State and History

A "state machine" is a way of thinking about how a program works: the program maintains a "state" and then changes that state as specified by "transactions". A “replicated state machine” distributes the burden and responsibility for maintaining that changing state across multiple computers in order to provide fault tolerance.
Hedera enables a replicated state machine. Multiple, and potentially adversarial, nodes are able to maintain a consistent representation of the state of a set of data. For instance the amount of HBAR in a set of accounts. As explained in the previous section, transactions are submitted to the network and then the hashgraph algorithm assigns them a consensus timestamp and a place in consensus order. Once all nodes agree on the order for a set of transactions, they apply them to state in that order – one after the other. Each node’s copy of the state thus remains consistent– each node applies (for instance, adjusts the payer & recipient balances for an HBAR payment) the transactions to the state in the agreed-upon order and so maintains an identical state to other nodes at a given moment in time.
The latest state (e.g. the HBAR balances of each account) and the history of the transactions that changed that state are two different data structures with different properties. State is by definition mutable, it constantly changes as transactions are applied to it. It is the history of transactions that is generally envisaged as immutable and irreversible. Separately, state and history present very different storage burdens. At the high throughput that Hedera can support, history will grow very quickly, and so also the burden of storing it. State will grow as well, as new accounts, files, and smart contracts are created, but more slowly.
There are three mostly independent functions that a distributed ledger technology (DLT) node can perform - 1) contribute to consensus 2) persist history of transactions, and 3) persist state. As nodes have limited resources, it is generally the case that a node cannot optimally perform all roles – and choices must be made as to which functions to prioritize.
For Hedera mainnet nodes, contributing to consensus and persisting state are the priorities. The hashgraph, which carries within it all the transactions that change the state, is constantly pruned after transactions are assigned a place in consensus order. Mainnet nodes can delete older portions of the hashgraph because the algorithm delivers finality – once a transaction has been assigned a timestamp and ordered and then applied to the state there is no chance that that will be reversed. Consequently, there is no need to keep historical transactions around in case they might be necessary to apply them in a different order. To prevent such historical transactions from filling up the node’s storage, mainnet nodes delete historical transactions.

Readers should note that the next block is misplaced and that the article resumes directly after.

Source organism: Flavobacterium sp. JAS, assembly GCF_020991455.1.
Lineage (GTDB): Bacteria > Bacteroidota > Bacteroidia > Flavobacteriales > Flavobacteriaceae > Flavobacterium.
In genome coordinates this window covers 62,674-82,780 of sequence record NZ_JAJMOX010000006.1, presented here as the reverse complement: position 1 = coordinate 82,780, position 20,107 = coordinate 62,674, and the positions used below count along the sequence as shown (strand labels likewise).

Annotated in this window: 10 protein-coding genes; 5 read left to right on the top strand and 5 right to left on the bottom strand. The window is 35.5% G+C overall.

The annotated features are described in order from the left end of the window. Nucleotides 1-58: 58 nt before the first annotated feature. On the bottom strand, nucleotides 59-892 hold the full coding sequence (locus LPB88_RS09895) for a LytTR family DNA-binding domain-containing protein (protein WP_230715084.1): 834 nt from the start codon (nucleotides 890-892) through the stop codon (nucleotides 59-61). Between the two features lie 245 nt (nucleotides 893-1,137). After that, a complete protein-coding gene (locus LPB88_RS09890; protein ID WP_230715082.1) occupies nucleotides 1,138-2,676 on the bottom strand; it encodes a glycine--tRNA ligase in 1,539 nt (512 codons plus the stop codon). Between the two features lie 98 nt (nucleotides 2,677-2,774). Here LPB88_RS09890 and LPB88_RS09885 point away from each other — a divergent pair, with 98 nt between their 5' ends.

But there is value in the history being persisted, even if not by mainnet nodes. An auditor might want to determine the identities of the parties that sent HBAR to a given account, or the times of those transfers, neither of which would be available from the state (e.g. the balances of the accounts) alone.
It is the mirror nodes in the Hedera architecture that, in addition to maintaining state, can also store transaction history. A particular mirror can choose whether to store all history, no history, or possibly only a fraction of the history, perhaps only for particular transaction types, particular accounts, etc. In addition to the history, mirror nodes store information that allows them to prove that their history is correct, even for some kinds of partial histories. So a malicious mirror node is unable to lie about what it is storing. A client seeking a transaction from the past would query an appropriate mirror for the record of that transaction. As the burden of storing history is borne by mirrors and not mainnet nodes, the latter can be optimized for the more fundamental role of consensus and state storage.